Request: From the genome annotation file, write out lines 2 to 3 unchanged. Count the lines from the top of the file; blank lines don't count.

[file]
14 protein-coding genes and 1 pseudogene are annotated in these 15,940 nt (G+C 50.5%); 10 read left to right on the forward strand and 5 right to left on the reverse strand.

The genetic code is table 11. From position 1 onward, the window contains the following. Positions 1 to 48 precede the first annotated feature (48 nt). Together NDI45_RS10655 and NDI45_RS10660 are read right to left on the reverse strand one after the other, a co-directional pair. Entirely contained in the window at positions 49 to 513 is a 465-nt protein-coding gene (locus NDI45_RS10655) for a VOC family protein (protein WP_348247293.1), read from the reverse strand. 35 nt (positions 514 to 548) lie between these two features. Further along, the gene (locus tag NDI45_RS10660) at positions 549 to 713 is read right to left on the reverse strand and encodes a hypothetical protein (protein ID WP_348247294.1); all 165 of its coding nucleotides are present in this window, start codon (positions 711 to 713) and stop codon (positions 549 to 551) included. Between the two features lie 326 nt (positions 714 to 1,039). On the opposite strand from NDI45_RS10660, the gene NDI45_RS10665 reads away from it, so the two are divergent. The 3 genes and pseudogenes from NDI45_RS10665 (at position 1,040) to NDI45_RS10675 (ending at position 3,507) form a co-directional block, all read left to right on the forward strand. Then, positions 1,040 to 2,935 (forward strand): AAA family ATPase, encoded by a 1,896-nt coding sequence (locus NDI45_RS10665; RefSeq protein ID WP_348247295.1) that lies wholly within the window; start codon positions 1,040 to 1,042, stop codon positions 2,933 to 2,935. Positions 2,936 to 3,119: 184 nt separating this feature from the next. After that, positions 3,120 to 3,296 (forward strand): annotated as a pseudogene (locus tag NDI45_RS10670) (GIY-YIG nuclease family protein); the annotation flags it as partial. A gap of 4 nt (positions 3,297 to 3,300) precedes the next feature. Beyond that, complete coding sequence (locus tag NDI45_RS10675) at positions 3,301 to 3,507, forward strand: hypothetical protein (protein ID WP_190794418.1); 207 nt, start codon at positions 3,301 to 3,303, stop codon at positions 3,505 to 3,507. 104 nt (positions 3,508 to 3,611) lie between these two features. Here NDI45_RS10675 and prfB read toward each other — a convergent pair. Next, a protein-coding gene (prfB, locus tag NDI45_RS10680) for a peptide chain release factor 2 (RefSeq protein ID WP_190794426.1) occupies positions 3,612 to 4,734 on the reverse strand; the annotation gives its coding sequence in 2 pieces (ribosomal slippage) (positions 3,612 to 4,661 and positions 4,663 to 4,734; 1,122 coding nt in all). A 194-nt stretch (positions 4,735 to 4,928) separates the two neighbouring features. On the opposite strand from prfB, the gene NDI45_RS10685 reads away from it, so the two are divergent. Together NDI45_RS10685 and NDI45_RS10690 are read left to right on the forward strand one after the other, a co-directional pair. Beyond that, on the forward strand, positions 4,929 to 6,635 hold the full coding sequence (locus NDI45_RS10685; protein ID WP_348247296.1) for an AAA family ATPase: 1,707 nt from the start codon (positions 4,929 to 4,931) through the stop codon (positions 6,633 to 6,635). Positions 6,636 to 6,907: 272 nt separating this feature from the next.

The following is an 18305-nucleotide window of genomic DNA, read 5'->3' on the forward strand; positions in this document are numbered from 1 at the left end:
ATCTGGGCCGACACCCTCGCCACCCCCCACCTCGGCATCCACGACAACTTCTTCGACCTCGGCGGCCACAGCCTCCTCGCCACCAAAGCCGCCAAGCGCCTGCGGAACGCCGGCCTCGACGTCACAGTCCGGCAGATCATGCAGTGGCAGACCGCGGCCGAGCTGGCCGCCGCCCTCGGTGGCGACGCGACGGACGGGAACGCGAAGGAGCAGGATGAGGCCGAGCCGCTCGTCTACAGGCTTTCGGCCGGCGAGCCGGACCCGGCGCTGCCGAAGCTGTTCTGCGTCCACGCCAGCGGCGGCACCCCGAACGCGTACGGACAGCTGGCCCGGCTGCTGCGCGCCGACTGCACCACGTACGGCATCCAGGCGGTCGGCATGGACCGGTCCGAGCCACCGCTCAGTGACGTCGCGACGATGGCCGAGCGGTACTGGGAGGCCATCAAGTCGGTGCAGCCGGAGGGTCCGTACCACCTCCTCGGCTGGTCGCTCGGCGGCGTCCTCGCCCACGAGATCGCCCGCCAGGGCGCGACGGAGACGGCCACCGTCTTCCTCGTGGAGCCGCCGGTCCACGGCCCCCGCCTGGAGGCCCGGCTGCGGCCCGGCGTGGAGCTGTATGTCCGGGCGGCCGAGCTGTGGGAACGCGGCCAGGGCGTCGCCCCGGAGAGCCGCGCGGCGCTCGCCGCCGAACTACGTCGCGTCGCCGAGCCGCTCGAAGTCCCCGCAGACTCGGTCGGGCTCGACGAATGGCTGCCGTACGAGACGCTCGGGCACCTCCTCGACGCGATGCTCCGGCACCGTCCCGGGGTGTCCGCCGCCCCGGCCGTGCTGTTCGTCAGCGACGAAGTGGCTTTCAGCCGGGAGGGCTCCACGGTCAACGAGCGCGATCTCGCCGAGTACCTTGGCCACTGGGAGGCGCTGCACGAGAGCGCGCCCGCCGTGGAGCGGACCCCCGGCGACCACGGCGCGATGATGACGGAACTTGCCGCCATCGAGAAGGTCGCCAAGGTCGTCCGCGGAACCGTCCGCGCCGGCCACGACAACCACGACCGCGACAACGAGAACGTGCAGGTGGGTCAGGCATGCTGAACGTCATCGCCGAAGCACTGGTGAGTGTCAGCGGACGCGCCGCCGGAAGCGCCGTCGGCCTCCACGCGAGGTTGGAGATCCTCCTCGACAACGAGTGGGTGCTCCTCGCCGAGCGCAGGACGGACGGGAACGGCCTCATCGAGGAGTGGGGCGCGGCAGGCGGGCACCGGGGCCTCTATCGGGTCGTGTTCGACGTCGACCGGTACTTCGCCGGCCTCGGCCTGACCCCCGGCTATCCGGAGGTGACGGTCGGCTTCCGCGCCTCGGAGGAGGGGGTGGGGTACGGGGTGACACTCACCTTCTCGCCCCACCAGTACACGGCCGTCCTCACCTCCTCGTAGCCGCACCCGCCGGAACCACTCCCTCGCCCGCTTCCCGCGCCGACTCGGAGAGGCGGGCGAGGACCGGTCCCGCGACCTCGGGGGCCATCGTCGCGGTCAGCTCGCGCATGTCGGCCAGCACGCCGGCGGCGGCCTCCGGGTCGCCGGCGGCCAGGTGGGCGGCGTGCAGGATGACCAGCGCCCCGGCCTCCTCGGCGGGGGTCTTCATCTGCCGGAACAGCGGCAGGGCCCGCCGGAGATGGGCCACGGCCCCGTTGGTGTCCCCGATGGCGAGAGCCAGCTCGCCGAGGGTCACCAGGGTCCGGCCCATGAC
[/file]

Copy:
The genetic code is table 11. From position 1 onward, the window contains the following. Positions 1 to 48 precede the first annotated feature (48 nt). Together NDI45_RS10655 and NDI45_RS10660 are read right to left on the reverse strand one after the other, a co-directional pair. Entirely contained in the window at positions 49 to 513 is a 465-nt protein-coding gene (locus NDI45_RS10655) for a VOC family protein (protein WP_348247293.1), read from the reverse strand. 35 nt (positions 514 to 548) lie between these two features. Further along, the gene (locus tag NDI45_RS10660) at positions 549 to 713 is read right to left on the reverse strand and encodes a hypothetical protein (protein ID WP_348247294.1); all 165 of its coding nucleotides are present in this window, start codon (positions 711 to 713) and stop codon (positions 549 to 551) included. Between the two features lie 326 nt (positions 714 to 1,039). On the opposite strand from NDI45_RS10660, the gene NDI45_RS10665 reads away from it, so the two are divergent. The 3 genes and pseudogenes from NDI45_RS10665 (at position 1,040) to NDI45_RS10675 (ending at position 3,507) form a co-directional block, all read left to right on the forward strand. Then, positions 1,040 to 2,935 (forward strand): AAA family ATPase, encoded by a 1,896-nt coding sequence (locus NDI45_RS10665; RefSeq protein ID WP_348247295.1) that lies wholly within the window; start codon positions 1,040 to 1,042, stop codon positions 2,933 to 2,935. Positions 2,936 to 3,119: 184 nt separating this feature from the next. After that, positions 3,120 to 3,296 (forward strand): annotated as a pseudogene (locus tag NDI45_RS10670) (GIY-YIG nuclease family protein); the annotation flags it as partial. A gap of 4 nt (positions 3,297 to 3,300) precedes the next feature. Beyond that, complete coding sequence (locus tag NDI45_RS10675) at positions 3,301 to 3,507, forward strand: hypothetical protein (protein ID WP_190794418.1); 207 nt, start codon at positions 3,301 to 3,303, stop codon at positions 3,505 to 3,507. 104 nt (positions 3,508 to 3,611) lie between these two features. Here NDI45_RS10675 and prfB read toward each other — a convergent pair. Next, a protein-coding gene (prfB, locus tag NDI45_RS10680) for a peptide chain release factor 2 (RefSeq protein ID WP_190794426.1) occupies positions 3,612 to 4,734 on the reverse strand; the annotation gives its coding sequence in 2 pieces (ribosomal slippage) (positions 3,612 to 4,661 and positions 4,663 to 4,734; 1,122 coding nt in all). A 194-nt stretch (positions 4,735 to 4,928) separates the two neighbouring features. On the opposite strand from prfB, the gene NDI45_RS10685 reads away from it, so the two are divergent. Together NDI45_RS10685 and NDI45_RS10690 are read left to right on the forward strand one after the other, a co-directional pair. Beyond that, on the forward strand, positions 4,929 to 6,635 hold the full coding sequence (locus NDI45_RS10685; protein ID WP_348247296.1) for an AAA family ATPase: 1,707 nt from the start codon (positions 4,929 to 4,931) through the stop codon (positions 6,633 to 6,635). Positions 6,636 to 6,907: 272 nt separating this feature from the next.

The following is an 18305-nucleotide window of genomic DNA, read 5'->3' on the forward strand; positions in this document are numbered from 1 at the left end: